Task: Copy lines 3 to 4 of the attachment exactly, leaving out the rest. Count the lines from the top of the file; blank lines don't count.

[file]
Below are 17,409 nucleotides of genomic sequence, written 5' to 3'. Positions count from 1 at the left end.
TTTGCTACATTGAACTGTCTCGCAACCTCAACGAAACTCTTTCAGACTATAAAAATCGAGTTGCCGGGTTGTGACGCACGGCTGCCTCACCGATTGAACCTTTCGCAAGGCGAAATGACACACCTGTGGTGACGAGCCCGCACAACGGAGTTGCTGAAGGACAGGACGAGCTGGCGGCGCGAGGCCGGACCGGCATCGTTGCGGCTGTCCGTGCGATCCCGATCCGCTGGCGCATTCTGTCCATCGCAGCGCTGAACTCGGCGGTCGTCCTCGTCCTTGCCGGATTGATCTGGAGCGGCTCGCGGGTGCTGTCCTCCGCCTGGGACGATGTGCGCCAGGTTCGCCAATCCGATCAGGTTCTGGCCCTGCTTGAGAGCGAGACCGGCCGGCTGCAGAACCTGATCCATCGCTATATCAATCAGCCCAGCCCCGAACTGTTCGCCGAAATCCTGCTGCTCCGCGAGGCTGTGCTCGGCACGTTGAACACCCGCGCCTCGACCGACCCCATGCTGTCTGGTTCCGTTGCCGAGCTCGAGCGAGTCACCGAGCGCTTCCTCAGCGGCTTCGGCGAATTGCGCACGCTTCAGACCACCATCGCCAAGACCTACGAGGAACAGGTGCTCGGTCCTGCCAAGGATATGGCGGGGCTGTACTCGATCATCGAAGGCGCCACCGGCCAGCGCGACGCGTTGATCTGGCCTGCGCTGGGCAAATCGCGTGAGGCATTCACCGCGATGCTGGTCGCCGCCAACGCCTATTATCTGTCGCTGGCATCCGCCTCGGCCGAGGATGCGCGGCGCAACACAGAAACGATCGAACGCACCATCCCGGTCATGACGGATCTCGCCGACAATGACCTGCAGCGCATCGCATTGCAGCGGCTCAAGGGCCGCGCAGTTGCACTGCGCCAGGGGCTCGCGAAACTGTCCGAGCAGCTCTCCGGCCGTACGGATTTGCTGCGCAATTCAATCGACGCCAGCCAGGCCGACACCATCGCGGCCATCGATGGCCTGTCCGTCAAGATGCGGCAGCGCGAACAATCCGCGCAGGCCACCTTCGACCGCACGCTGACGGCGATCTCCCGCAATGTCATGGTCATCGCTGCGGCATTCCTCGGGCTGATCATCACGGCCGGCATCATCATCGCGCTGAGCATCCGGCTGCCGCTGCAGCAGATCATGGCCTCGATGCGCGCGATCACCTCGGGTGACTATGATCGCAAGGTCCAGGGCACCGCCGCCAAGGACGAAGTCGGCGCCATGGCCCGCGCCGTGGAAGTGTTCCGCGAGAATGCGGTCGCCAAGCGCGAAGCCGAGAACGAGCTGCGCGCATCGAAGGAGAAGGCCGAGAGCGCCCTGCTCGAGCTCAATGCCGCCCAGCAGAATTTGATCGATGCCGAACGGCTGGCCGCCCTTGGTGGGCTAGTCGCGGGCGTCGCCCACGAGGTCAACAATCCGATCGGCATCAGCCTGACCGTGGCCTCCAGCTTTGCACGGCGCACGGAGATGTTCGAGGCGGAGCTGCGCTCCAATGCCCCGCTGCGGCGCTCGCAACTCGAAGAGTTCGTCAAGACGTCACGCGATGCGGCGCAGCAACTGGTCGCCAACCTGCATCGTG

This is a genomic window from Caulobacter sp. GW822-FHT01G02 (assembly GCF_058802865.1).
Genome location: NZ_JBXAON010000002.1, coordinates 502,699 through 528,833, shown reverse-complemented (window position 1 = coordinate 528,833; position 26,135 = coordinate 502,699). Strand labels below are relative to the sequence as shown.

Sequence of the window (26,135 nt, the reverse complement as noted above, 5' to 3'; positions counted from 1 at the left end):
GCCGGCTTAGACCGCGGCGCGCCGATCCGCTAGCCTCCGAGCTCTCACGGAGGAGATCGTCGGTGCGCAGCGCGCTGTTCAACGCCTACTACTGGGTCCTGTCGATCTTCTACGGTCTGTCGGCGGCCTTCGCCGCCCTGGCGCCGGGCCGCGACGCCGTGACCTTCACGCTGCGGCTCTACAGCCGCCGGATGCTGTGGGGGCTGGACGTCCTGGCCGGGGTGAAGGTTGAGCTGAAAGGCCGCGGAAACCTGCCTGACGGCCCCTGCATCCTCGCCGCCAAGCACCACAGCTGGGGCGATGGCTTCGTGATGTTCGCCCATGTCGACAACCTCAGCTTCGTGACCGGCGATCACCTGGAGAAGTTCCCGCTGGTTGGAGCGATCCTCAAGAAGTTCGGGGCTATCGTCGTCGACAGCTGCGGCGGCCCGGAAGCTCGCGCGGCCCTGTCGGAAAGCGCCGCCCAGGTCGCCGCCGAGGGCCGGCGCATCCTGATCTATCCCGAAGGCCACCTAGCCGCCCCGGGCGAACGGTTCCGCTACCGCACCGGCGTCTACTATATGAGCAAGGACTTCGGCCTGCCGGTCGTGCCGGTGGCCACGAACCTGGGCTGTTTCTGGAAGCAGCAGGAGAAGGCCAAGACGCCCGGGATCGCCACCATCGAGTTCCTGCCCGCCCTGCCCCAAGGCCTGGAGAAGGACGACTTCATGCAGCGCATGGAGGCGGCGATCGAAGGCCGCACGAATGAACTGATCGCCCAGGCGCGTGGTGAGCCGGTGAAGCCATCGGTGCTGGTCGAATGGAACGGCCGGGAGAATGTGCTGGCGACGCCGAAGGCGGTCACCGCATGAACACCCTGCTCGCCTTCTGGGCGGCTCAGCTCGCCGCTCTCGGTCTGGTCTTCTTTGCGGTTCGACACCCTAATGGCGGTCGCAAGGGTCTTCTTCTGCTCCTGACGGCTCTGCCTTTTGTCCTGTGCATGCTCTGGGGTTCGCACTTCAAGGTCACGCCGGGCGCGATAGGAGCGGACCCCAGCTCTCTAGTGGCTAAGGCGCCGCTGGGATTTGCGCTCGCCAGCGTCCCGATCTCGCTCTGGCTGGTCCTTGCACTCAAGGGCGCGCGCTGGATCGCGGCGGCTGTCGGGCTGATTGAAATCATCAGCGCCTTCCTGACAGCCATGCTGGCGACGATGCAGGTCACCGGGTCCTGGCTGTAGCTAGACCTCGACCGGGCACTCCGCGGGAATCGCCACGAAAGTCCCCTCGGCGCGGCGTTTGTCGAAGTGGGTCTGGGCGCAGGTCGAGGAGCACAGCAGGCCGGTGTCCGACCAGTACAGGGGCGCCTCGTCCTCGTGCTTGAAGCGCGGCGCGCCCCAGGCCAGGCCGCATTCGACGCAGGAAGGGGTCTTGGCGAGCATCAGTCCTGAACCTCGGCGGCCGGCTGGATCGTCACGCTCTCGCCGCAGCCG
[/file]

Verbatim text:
This is a genomic window from Caulobacter sp. GW822-FHT01G02 (assembly GCF_058802865.1).
Genome location: NZ_JBXAON010000002.1, coordinates 502,699 through 528,833, shown reverse-complemented (window position 1 = coordinate 528,833; position 26,135 = coordinate 502,699). Strand labels below are relative to the sequence as shown.